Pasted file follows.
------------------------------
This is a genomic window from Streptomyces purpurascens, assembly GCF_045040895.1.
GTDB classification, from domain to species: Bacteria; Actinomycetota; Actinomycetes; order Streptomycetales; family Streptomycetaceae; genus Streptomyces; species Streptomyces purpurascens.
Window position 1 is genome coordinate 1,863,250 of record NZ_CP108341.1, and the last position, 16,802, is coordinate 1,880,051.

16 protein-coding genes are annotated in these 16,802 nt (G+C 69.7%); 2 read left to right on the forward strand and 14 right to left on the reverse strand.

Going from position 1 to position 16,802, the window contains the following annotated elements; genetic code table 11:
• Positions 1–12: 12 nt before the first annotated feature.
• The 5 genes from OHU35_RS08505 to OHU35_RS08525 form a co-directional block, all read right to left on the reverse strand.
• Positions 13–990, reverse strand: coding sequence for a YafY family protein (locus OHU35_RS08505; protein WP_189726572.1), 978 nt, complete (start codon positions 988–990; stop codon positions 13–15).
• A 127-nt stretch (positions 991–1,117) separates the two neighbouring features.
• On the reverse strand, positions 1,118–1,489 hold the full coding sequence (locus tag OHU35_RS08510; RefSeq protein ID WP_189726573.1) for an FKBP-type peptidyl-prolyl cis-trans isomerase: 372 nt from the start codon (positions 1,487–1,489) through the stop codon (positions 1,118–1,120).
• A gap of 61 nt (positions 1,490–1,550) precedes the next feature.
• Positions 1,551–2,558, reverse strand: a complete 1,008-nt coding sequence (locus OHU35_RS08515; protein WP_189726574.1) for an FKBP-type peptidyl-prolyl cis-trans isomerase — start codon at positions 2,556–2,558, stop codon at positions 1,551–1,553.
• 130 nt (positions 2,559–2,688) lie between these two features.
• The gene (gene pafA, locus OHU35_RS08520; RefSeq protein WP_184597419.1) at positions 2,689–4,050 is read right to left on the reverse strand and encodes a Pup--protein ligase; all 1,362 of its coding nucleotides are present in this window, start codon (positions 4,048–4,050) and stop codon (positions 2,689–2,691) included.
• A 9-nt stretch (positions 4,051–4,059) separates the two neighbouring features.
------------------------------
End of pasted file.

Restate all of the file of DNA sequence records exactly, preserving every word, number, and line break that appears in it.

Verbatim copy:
This is a genomic window from Streptomyces purpurascens, assembly GCF_045040895.1.
GTDB classification, from domain to species: Bacteria; Actinomycetota; Actinomycetes; order Streptomycetales; family Streptomycetaceae; genus Streptomyces; species Streptomyces purpurascens.
Window position 1 is genome coordinate 1,863,250 of record NZ_CP108341.1, and the last position, 16,802, is coordinate 1,880,051.

16 protein-coding genes are annotated in these 16,802 nt (G+C 69.7%); 2 read left to right on the forward strand and 14 right to left on the reverse strand.

Going from position 1 to position 16,802, the window contains the following annotated elements; genetic code table 11:
• Positions 1–12: 12 nt before the first annotated feature.
• The 5 genes from OHU35_RS08505 to OHU35_RS08525 form a co-directional block, all read right to left on the reverse strand.
• Positions 13–990, reverse strand: coding sequence for a YafY family protein (locus OHU35_RS08505; protein WP_189726572.1), 978 nt, complete (start codon positions 988–990; stop codon positions 13–15).
• A 127-nt stretch (positions 991–1,117) separates the two neighbouring features.
• On the reverse strand, positions 1,118–1,489 hold the full coding sequence (locus tag OHU35_RS08510; RefSeq protein ID WP_189726573.1) for an FKBP-type peptidyl-prolyl cis-trans isomerase: 372 nt from the start codon (positions 1,487–1,489) through the stop codon (positions 1,118–1,120).
• A gap of 61 nt (positions 1,490–1,550) precedes the next feature.
• Positions 1,551–2,558, reverse strand: a complete 1,008-nt coding sequence (locus OHU35_RS08515; protein WP_189726574.1) for an FKBP-type peptidyl-prolyl cis-trans isomerase — start codon at positions 2,556–2,558, stop codon at positions 1,551–1,553.
• 130 nt (positions 2,559–2,688) lie between these two features.
• The gene (gene pafA, locus OHU35_RS08520; RefSeq protein WP_184597419.1) at positions 2,689–4,050 is read right to left on the reverse strand and encodes a Pup--protein ligase; all 1,362 of its coding nucleotides are present in this window, start codon (positions 4,048–4,050) and stop codon (positions 2,689–2,691) included.
• A 9-nt stretch (positions 4,051–4,059) separates the two neighbouring features.